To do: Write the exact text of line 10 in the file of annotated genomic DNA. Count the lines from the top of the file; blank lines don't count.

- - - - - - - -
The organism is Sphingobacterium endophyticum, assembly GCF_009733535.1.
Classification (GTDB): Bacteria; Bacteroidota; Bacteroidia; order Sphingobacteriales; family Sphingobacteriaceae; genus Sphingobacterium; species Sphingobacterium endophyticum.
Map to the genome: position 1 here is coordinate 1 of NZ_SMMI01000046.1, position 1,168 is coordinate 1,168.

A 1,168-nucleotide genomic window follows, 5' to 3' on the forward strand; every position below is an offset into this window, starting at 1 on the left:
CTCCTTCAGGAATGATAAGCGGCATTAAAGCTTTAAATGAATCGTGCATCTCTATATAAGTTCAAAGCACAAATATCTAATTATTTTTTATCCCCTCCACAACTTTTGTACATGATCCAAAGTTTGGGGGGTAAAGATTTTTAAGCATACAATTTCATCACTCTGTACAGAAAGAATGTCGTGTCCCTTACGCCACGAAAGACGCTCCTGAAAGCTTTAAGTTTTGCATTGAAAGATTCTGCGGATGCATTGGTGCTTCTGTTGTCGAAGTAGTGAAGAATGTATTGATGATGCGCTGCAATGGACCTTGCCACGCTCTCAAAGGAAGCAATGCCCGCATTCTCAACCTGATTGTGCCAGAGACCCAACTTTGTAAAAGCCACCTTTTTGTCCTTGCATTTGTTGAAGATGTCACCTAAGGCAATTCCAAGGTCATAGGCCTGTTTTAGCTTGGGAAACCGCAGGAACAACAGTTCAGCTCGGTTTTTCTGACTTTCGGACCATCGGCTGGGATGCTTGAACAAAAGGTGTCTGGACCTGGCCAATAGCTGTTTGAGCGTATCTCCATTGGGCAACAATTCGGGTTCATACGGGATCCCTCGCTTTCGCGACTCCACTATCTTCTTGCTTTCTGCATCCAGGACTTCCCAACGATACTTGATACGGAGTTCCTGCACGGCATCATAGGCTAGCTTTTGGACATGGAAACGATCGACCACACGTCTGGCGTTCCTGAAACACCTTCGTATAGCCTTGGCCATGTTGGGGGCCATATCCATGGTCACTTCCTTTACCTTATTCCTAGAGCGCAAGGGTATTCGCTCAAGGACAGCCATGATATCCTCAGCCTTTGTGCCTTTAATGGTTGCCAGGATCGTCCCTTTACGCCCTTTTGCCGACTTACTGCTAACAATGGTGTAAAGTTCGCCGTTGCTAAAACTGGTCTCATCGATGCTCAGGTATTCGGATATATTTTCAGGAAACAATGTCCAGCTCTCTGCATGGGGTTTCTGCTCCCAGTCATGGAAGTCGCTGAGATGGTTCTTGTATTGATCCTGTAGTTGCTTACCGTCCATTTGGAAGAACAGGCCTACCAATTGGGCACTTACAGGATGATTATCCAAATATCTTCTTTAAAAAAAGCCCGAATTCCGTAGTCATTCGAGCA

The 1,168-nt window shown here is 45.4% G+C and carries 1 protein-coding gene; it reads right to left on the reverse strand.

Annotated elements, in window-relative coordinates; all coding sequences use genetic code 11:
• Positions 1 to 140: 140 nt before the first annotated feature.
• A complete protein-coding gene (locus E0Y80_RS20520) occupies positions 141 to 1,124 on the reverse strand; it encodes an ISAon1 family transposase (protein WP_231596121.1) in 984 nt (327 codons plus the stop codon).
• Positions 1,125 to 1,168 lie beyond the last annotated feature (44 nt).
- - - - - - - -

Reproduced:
• Positions 1,125 to 1,168 lie beyond the last annotated feature (44 nt).